Boaty McBoatface dives into first Antarctic mission
- Author: Regina Walsh Mar 16, 2017,
Mar 16, 2017, 0:36
The autonomous underwater vehicle is a 3.62-meter-long, 700-kg "autosub" capable of traveling under ice at depths of up to 6,000 meters.
A British government agency spurned the results of an online poll previous year to name their new, $287 million polar research ship Boaty McBoatface. The information that it collects will help scientists to better understand how the ocean is being impacted by global warming. As a concession to voters, however, the organization used the Boaty McBoatface name for another one of its sea vessels-a little yellow remote-controlled submarine.
Boaty McBoatface has all the bells and whistles one could ever ask for in a remote-controlled underwater research submarine: the ability to travel under ice, transmit data to its mothership, and reach depths of almost 20,000 feet. It instead named the £200m ship after the naturalist and broadcaster Sir David Attenborough.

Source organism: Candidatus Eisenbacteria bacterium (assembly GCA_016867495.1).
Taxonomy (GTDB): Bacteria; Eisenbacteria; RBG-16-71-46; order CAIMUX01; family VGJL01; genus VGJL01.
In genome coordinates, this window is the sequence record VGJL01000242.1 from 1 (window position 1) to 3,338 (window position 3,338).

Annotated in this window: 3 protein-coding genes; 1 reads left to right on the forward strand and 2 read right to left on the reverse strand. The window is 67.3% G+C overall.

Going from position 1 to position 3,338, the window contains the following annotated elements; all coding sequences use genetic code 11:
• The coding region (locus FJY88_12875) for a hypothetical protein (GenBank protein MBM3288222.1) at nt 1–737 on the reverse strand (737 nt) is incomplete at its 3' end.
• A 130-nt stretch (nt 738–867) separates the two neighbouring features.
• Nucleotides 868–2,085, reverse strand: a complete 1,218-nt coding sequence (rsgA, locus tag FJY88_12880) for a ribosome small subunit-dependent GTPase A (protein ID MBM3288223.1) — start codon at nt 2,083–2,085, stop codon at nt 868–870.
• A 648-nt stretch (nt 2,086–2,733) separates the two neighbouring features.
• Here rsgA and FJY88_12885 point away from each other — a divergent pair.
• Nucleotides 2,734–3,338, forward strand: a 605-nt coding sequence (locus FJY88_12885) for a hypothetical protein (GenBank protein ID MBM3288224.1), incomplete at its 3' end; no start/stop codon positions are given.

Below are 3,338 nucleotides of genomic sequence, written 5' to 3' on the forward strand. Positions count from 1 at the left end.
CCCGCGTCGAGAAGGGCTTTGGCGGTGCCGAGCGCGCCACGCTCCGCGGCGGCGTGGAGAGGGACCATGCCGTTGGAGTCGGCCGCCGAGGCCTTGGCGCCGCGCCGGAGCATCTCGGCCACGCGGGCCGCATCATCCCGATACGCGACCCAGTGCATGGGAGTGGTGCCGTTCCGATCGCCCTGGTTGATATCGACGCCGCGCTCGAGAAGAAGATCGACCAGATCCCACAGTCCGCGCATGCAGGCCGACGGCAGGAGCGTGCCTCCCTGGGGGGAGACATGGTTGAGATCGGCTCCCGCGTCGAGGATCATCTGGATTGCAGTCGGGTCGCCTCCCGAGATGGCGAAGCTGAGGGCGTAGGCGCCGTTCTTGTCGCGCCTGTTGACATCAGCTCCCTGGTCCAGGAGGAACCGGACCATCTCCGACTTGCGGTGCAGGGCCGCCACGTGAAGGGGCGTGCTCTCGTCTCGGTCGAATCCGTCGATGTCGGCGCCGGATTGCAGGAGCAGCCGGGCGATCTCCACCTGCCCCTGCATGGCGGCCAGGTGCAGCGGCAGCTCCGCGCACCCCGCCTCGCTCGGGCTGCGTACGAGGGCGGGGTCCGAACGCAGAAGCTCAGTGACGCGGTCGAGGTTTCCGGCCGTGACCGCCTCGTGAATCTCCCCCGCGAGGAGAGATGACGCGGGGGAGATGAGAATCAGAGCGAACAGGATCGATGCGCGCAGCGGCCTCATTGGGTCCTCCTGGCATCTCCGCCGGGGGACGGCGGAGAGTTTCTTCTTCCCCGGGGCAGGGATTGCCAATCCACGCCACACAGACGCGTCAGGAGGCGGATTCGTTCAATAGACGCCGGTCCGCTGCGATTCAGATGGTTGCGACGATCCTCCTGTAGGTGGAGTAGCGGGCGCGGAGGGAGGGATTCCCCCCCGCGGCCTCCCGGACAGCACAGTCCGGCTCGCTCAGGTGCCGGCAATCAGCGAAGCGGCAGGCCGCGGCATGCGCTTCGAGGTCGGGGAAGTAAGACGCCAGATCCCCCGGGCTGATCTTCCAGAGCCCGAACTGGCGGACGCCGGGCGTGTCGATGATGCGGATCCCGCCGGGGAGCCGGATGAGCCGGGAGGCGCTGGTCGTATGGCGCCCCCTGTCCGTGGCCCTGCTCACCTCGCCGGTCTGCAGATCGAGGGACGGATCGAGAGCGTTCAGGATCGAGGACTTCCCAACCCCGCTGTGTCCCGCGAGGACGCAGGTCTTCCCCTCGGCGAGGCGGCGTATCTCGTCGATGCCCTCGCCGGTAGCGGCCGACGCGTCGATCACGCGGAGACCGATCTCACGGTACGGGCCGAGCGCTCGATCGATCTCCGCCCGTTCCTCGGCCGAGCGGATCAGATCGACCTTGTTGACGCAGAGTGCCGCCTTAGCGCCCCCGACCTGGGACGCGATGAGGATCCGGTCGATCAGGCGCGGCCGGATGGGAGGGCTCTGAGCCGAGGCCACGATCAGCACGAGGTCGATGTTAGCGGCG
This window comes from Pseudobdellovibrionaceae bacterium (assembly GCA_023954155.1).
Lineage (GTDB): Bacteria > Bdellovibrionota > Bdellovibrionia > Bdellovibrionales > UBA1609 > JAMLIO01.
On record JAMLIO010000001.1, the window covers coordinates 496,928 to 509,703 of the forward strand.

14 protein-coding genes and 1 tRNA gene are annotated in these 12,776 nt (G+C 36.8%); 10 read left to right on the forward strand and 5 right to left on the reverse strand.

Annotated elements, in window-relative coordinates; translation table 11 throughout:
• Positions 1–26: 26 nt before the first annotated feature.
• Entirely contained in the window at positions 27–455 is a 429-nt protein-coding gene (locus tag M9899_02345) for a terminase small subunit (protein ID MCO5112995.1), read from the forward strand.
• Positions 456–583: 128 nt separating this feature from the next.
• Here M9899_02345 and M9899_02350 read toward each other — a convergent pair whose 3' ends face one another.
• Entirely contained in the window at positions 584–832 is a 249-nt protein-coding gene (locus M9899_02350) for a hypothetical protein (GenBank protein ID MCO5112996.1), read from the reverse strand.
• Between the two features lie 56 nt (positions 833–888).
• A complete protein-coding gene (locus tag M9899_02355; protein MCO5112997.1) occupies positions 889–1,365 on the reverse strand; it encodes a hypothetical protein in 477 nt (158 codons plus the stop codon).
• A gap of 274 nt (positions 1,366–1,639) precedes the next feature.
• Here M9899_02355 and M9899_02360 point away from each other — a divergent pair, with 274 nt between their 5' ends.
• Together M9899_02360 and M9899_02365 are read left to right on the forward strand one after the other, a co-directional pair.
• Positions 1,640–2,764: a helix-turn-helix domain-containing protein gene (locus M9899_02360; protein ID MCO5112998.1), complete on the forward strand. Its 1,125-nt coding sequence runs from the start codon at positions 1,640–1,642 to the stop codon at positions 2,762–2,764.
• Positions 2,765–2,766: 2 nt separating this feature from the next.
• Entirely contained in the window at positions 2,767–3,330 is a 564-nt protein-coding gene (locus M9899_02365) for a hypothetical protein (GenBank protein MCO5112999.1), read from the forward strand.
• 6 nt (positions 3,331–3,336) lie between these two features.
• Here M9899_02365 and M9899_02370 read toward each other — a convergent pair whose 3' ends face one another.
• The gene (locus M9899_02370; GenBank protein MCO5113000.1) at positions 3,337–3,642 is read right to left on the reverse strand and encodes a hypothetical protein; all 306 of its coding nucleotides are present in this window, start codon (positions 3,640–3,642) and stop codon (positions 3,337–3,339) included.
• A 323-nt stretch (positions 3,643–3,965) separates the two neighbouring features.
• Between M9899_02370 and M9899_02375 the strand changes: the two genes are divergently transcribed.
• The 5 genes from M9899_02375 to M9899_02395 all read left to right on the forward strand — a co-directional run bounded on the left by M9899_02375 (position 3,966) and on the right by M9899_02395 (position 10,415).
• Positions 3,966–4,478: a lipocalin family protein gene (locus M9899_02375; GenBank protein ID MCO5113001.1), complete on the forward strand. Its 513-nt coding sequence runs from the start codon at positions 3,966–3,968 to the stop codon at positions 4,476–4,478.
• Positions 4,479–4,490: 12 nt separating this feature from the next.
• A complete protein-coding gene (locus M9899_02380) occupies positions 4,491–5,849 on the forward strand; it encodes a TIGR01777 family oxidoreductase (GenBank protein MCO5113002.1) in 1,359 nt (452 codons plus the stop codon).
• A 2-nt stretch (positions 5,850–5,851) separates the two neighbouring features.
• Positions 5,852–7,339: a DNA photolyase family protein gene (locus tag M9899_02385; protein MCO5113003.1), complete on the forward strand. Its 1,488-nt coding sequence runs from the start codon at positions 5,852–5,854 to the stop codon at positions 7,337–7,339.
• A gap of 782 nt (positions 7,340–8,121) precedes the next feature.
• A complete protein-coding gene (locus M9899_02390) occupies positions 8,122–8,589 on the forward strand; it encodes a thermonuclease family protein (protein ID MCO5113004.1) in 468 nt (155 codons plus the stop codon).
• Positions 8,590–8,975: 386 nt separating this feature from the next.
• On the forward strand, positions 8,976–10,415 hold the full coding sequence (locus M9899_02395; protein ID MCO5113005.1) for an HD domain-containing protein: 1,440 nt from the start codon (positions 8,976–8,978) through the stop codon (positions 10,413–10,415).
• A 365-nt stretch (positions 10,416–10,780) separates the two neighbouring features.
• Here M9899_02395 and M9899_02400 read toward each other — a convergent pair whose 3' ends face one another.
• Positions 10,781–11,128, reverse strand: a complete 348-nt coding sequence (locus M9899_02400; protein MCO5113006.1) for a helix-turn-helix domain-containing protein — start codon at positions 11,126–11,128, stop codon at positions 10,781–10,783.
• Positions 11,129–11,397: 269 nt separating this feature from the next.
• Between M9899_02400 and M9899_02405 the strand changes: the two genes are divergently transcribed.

Boaty and friends will launch from Chile on Friday to begin the journey to the Antarctic on board the research ship RRS James Clark Ross.
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Recently, scientists have suspected that changing winds over the Southern Ocean are affecting the speed of seafloor currents carrying AABW - and that could be affecting the amount of turbulent flow in the Orkney Passage.
The lead scientist, Professor Alberto Naveira Garabato, from the University of Southampton, said that the Orkney Passage is a key choke-point to the flow of abyssal waters in which they expect the mechanism, linking changing winds to abyssal water-warming, to operate. Ultimately, the researchers would like to create models to help them predict how our climate will change during the 21st century and beyond.
All jokes aside, NERC is insistent the public remember that Boaty McBoatface is engaged in serious and important business.
A future mission for Boaty will be to attempt the first-ever under ice crossing of the Arctic Ocean. The cutting-edge sub can dive deep enough to reach 95% of the ocean, the U.K.'s National Oceanography Center reports.